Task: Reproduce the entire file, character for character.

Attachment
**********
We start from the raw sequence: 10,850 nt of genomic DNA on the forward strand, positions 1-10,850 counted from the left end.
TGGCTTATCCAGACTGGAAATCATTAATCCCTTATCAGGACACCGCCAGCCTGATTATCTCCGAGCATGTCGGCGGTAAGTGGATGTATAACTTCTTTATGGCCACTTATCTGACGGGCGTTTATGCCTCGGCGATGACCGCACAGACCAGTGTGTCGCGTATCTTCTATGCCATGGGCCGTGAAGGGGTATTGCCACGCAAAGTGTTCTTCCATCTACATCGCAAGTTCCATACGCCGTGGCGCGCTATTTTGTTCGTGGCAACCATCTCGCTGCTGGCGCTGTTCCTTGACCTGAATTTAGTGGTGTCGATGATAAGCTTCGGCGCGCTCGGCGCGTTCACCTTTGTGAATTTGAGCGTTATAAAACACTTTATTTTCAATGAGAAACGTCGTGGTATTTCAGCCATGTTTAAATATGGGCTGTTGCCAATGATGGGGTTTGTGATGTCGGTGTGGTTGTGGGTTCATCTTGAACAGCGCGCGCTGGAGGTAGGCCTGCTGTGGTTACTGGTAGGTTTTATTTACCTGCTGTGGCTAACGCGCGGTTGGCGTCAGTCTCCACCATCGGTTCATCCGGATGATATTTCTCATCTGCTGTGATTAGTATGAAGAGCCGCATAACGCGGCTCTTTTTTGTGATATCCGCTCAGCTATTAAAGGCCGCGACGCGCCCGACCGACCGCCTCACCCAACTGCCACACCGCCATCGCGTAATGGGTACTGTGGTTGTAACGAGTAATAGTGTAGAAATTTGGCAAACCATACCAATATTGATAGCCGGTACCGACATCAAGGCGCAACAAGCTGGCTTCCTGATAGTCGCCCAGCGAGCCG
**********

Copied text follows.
We start from the raw sequence: 10,850 nt of genomic DNA on the forward strand, positions 1-10,850 counted from the left end.
TGGCTTATCCAGACTGGAAATCATTAATCCCTTATCAGGACACCGCCAGCCTGATTATCTCCGAGCATGTCGGCGGTAAGTGGATGTATAACTTCTTTATGGCCACTTATCTGACGGGCGTTTATGCCTCGGCGATGACCGCACAGACCAGTGTGTCGCGTATCTTCTATGCCATGGGCCGTGAAGGGGTATTGCCACGCAAAGTGTTCTTCCATCTACATCGCAAGTTCCATACGCCGTGGCGCGCTATTTTGTTCGTGGCAACCATCTCGCTGCTGGCGCTGTTCCTTGACCTGAATTTAGTGGTGTCGATGATAAGCTTCGGCGCGCTCGGCGCGTTCACCTTTGTGAATTTGAGCGTTATAAAACACTTTATTTTCAATGAGAAACGTCGTGGTATTTCAGCCATGTTTAAATATGGGCTGTTGCCAATGATGGGGTTTGTGATGTCGGTGTGGTTGTGGGTTCATCTTGAACAGCGCGCGCTGGAGGTAGGCCTGCTGTGGTTACTGGTAGGTTTTATTTACCTGCTGTGGCTAACGCGCGGTTGGCGTCAGTCTCCACCATCGGTTCATCCGGATGATATTTCTCATCTGCTGTGATTAGTATGAAGAGCCGCATAACGCGGCTCTTTTTTGTGATATCCGCTCAGCTATTAAAGGCCGCGACGCGCCCGACCGACCGCCTCACCCAACTGCCACACCGCCATCGCGTAATGGGTACTGTGGTTGTAACGAGTAATAGTGTAGAAATTTGGCAAACCATACCAATATTGATAGCCGGTACCGACATCAAGGCGCAACAAGCTGGCTTCCTGATAGTCGCCCAGCGAGCCG